Uganda 2017 – Lean On Me
Monday is the most chaotic day. We finish setting up the operating rooms and somehow, magically, begin our first case by nine. Every year is different and the night prior all I had seen were elderly men with catheters who needed prostate surgery. So Monday we had eleven TURPs and one hydrocele scheduled.
Years ago I worked out how to have safe and effective irrigation for prostate surgery. It had to be isotonic, conduct electricity and be easy to carry. Of the choices, glycine requires the least volume by weight, so one 450 gram bottle will make thirty liters of irritant.
Glycine is relatively inexpensive and available at Natural Grocers although it usually raises a question when I buy it there. “Yeah, mainly for body building…” Six pounds is usually enough for the week. Right away we sent three camps showers and a bottle of glycine to the pharmacy to start mixing up the solution.
For the first time in five years I had all new helpers in the OR. These mission trips provide a microcosm of our personalities and how we form relationships. We meet, communicate, and try to understand each other very quickly. During surgeries we talk about our lives, getting to know each other. We learn each other’s quirks and triggers by doing surgery after surgery. And by the end of the day Kate, Lisa, Marlene and I had a much better feel of how to take one another, how to make it all work.
In between procedures, Kate and Lisa quickly hand washed instruments and with Ugandan theatre assistant Polly’s help, got ready for the next patient. It was hard work and yet they became so efficient by the end of the first day that I barely had time to screen patients.
Adding to the chaos of Monday is the need to continue to see new patients. The unflappable Nyana and Sophie kept complex and ever changing lists that had been pre-screened at Lacor and before long they were receiving people sent over by the clinic team.
One of them would be on the lookout for a doctor who was in between surgeries so they could be whisked away to see a few patients. In that way we filled our schedules, little by little. And by the end of the day most of the week had been filled.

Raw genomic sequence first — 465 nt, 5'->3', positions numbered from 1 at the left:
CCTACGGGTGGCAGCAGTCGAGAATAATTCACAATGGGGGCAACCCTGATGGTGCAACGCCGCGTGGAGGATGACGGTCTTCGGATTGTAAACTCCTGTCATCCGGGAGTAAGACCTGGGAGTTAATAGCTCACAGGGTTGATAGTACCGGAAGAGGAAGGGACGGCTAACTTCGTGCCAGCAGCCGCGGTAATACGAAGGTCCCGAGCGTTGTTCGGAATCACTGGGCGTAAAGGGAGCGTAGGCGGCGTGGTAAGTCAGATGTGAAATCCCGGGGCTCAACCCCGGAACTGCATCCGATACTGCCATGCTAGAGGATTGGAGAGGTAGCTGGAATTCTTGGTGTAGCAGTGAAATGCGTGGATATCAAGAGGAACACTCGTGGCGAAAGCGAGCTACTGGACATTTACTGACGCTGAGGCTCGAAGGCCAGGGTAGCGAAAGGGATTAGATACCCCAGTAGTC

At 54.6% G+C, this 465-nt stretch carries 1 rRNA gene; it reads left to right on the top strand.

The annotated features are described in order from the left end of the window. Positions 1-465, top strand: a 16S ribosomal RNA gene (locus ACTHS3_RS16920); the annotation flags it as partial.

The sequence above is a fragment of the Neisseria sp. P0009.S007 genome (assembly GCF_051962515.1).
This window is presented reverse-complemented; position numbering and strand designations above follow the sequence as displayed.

The last case of the day everything came to the surface. Exhaustion, emotions, anxiety, and the chaos of Monday at Lacor. I walked into the operating room after screening to find my final patient asleep and prepped. Kate slipped the plastic apron over my head, Lisa handed me the assembled scope, 90’s music was already playing and I immediately began to have a panic attack.
At that point I froze, looking straight ahead for about fifteen seconds as I tried to slow my heart and get my eyes to focus. The room closed in on me until it was just me and my pounding pulse as I slowly and deeply breathed in and out, reminding myself that everything was fine. That we were all here in the OR together. That we had light and cautery and fresh air and the patient was safely asleep. That I could take my time until the feeling passed…. And then as quickly as it came the feeling retreated. Ten minutes later our surgery day was finished.
As we got the man to recovery I was able to reflect for a moment, sitting on the edge of the action. I could feel the incredible passion of the other volunteers. How they had traveled so far and were working so hard, spending their money and vacation time to help patients they had never met. I was so thankful for every one of them.
I have met very few people in my life willing to work that hard with that much love and dedication and energy and passion.
And yet here they were, surrounding me, inspiring me, and sometimes even carrying me.